Some attributes only make sense for C++ programs.
abi_tagattribute can be applied to a function or class declaration. It modifies the mangled name of the function or class to incorporate the tag name, in order to distinguish the function or class from an earlier version with a different ABI; perhaps the class has changed size, or the function has a different return type that is not encoded in the mangled name.
The argument can be a list of strings of arbitrary length. The strings are sorted on output, so the order of the list is unimportant.
A redeclaration of a function or class must not add new ABI tags, since doing so would change the mangled name.
The -Wabi-tag flag enables a warning about a class which does
not have all the ABI tags used by its subobjects and virtual functions; for users with code
that needs to coexist with an earlier ABI, using this option can help
to find all affected types that need to be tagged.
In Standard C++, objects defined at namespace scope are guaranteed to be
initialized in an order in strict accordance with that of their definitions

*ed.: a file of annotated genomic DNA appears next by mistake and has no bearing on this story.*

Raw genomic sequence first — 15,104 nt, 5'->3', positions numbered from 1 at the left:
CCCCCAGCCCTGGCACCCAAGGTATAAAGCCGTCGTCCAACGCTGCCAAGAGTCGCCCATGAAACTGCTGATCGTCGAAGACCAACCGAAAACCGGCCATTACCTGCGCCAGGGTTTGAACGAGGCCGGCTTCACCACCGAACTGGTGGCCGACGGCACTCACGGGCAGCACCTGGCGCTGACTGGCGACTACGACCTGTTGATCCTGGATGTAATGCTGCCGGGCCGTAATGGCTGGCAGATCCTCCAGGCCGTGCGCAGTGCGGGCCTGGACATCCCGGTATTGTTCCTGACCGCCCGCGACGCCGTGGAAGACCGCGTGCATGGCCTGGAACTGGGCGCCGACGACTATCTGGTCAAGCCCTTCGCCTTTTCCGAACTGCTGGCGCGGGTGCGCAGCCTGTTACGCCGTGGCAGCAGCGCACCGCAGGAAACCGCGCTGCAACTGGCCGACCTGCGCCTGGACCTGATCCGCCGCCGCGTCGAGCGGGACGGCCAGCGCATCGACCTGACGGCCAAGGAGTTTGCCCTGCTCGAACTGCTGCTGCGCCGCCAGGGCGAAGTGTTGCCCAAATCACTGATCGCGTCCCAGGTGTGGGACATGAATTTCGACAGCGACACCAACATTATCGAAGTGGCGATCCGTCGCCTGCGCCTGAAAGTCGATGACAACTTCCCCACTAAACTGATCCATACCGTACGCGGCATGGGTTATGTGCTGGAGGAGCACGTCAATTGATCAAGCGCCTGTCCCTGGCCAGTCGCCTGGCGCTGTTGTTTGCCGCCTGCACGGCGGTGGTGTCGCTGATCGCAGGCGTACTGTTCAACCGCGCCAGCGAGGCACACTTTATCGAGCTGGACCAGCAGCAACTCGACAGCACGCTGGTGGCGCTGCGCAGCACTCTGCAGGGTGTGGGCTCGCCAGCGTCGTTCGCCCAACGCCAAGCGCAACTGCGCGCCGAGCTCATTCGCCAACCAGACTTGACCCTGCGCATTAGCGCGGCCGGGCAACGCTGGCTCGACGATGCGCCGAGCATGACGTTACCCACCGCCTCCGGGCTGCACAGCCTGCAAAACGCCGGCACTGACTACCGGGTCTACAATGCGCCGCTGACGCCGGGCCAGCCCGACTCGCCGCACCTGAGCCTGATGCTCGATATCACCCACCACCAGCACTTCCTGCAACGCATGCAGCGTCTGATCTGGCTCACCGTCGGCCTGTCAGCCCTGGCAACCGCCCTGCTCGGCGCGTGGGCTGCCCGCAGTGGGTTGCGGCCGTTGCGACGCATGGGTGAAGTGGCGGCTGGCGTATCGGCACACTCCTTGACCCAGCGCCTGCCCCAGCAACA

in a given translation unit. No guarantee is made for initializations
across translation units. However, GNU C++ allows users to control the
order of initialization of objects defined at namespace scope with the
init_priority attribute by specifying a relative priority,
a constant integral expression currently bounded between 101 and 65535
inclusive. Lower numbers indicate a higher priority.
In the following example,
A would normally be created before
B, but the
init_priority attribute reverses that order:
Some_Class A __attribute__ ((init_priority (2000))); Some_Class B __attribute__ ((init_priority (543)));
Note that the particular values of priority do not matter; only their
extern "Java"block. Calls to methods declared in this interface are dispatched using GCJ's interface table mechanism, instead of regular virtual table dispatch.
See also Namespace Association.